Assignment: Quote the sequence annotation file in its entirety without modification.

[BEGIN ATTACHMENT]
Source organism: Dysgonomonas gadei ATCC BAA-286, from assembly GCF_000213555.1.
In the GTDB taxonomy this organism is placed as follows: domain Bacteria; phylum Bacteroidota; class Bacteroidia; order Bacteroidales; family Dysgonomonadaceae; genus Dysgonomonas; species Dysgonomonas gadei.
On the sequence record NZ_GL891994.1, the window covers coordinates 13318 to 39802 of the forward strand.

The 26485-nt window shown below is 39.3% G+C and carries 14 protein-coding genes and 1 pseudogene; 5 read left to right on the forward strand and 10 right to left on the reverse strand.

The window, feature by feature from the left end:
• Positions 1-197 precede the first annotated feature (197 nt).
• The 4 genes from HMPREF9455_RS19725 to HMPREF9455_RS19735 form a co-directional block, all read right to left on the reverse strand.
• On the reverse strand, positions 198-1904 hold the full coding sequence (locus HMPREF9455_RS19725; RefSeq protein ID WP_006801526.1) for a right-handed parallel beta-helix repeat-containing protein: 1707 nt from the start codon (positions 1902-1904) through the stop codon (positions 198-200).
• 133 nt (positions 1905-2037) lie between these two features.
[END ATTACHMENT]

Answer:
Source organism: Dysgonomonas gadei ATCC BAA-286, from assembly GCF_000213555.1.
In the GTDB taxonomy this organism is placed as follows: domain Bacteria; phylum Bacteroidota; class Bacteroidia; order Bacteroidales; family Dysgonomonadaceae; genus Dysgonomonas; species Dysgonomonas gadei.
On the sequence record NZ_GL891994.1, the window covers coordinates 13318 to 39802 of the forward strand.

The 26485-nt window shown below is 39.3% G+C and carries 14 protein-coding genes and 1 pseudogene; 5 read left to right on the forward strand and 10 right to left on the reverse strand.

The window, feature by feature from the left end:
• Positions 1-197 precede the first annotated feature (197 nt).
• The 4 genes from HMPREF9455_RS19725 to HMPREF9455_RS19735 form a co-directional block, all read right to left on the reverse strand.
• On the reverse strand, positions 198-1904 hold the full coding sequence (locus HMPREF9455_RS19725; RefSeq protein ID WP_006801526.1) for a right-handed parallel beta-helix repeat-containing protein: 1707 nt from the start codon (positions 1902-1904) through the stop codon (positions 198-200).
• 133 nt (positions 1905-2037) lie between these two features.